N.B. If the material is classed as Confidential or Highly Confidential (according to UCL’s Information Management policy), encrypt the information using 7zip and share the decryption key (the password) with the DPO by an alternative channel of communication (SMS, email, Instant Messenger, telephone). If in doubt, encrypt the information.
If sending via Outlook, email messages should be attached to a cover email as separate .msg files. Do not use a non-UCL email account to transfer unencrypted personal data. If you intend to send data using a memory stick or disc these should be encrypted. See for details on how to do this. Paper files can be collected in person by the DPO, or hand-delivered Legal Services, 6th Floor, Bidborough House, London, WC1H 9BF.
If the personal data also contains information about people other than the requester (including you)
Under UK data protection law, an individual has a right of access only to his or her own personal data. Very often, the personal information gathered in response to a SAR also contains the personal data of other people (known as third parties). For example email correspondence can involve several people and contain the personal data of each person, as well as the requester. The DPO will exclude information that is out of scope of the request, but invariably some third party personal data will remain, particularly if it is not sensitive, e.g. other staff member’s names or UCL email addresses. The DPO will, by default, redact (remove) third party data that is sensitive or confidential, but where redaction is not possible (for example, the context of a document means the third party is inevitably identifiable) the team may contact the third parties involved, to establish if they consent to their personal data being disclosed. If the team cannot obtain consent (either because it is refused or because they can’t contact the third party) they will make a decision on whether it is fair and reasonable to release the third party information to the requester without consent. You may receive a ‘third party notification’ email from the team in relation to a SAR. If you do, please respond promptly by the date indicated in the message. If you have concerns about the release of your personal data please discuss these with the member of the Data Protection team responsible for the request.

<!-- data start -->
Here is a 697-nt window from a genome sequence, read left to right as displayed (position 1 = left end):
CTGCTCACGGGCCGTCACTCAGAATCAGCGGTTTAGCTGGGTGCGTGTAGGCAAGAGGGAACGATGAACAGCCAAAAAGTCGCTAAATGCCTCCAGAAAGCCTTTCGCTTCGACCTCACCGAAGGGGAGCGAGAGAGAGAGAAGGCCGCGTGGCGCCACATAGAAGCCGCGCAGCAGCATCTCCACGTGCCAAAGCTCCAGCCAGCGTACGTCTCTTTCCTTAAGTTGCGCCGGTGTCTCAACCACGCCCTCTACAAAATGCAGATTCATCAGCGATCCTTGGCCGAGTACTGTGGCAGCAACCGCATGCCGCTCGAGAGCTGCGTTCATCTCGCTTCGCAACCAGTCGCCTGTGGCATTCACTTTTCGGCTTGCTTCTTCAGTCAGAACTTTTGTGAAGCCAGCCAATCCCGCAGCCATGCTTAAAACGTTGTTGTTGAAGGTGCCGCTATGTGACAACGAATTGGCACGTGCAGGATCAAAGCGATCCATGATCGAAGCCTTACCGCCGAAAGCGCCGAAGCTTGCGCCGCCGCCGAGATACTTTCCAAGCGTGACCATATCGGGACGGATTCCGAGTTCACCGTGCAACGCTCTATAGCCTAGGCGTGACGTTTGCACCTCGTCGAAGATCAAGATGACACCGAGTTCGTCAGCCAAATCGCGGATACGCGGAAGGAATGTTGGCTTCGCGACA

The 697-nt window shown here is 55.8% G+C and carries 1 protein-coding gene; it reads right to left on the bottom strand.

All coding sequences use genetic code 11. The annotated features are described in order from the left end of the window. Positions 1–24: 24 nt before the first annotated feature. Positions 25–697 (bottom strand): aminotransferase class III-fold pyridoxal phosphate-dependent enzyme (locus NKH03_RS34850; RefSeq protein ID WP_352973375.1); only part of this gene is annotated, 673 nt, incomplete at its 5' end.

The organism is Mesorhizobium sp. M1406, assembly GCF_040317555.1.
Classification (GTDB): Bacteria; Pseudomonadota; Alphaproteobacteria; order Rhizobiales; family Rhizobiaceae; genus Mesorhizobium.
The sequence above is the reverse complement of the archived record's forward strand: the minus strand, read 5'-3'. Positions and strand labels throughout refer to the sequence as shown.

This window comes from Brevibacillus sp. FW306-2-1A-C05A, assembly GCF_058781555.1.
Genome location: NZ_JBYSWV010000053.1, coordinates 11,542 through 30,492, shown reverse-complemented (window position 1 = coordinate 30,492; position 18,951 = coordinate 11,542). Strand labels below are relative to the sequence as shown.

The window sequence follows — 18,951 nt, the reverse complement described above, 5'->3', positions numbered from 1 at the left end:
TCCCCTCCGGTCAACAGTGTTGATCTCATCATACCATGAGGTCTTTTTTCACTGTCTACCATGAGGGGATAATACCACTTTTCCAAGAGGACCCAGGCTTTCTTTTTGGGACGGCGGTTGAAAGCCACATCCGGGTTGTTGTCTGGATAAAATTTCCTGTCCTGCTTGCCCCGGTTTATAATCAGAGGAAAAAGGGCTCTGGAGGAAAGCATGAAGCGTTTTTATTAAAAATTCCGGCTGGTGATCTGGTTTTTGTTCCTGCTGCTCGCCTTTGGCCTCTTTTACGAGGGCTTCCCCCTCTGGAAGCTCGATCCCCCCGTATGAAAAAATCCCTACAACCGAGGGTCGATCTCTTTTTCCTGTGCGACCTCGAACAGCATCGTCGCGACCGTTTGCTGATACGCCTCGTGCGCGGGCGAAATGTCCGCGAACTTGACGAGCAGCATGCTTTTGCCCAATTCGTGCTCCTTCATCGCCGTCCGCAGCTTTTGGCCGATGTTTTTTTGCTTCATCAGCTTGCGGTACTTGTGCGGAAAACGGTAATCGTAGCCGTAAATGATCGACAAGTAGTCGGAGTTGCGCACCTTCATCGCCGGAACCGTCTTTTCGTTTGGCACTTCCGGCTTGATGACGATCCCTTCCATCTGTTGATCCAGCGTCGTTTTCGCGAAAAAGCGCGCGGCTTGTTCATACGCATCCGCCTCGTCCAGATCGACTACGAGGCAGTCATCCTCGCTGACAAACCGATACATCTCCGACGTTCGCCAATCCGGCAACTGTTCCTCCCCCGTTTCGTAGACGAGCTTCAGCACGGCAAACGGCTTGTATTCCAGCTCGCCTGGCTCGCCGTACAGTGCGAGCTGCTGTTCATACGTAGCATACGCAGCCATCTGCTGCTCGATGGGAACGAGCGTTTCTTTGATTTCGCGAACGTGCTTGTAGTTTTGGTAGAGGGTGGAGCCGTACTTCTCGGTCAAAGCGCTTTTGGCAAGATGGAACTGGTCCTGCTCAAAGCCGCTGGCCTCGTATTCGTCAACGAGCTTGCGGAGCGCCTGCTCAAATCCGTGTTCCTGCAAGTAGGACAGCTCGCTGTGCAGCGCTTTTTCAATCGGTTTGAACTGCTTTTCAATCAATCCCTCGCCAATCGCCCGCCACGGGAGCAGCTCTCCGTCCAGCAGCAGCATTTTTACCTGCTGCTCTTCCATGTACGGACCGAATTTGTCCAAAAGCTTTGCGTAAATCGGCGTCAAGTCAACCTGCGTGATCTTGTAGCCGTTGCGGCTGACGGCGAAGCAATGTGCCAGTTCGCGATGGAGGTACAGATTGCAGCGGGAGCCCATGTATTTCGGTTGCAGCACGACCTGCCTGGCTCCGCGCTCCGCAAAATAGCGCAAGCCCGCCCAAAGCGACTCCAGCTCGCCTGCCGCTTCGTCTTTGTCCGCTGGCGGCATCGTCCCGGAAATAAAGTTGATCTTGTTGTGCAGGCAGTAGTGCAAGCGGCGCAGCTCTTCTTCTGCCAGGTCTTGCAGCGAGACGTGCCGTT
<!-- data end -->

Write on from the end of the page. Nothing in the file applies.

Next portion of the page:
Responding to Subject Access Requests at UCL checklist
Have you acknowledged the email asking for your help?
Have you notified the DPO of receipt of an SAR?
Conducting the searches
Have you checked for paper documents – personal and/or departmental?
Have you searched your own computer files?
Have you searched relevant shared drives?
Have you checked your computer recycle bin?
Sending relevant data to the Data Protection team:
Are you sending data from outside the UCL network? If so, are the files encrypted?
If sending files by memory stick or disk, have you encrypted these?
If you undertook your own searches, have you informed the Data Protection team of search terms used?
Information that identifies you
If the files contain your personal data and it is sensitive or confidential in some way, have you told the team if you consent or object to the release of the information that relates to you?
If you would like further assistance on anything relating to a SAR please
Further SAR information can be found on the .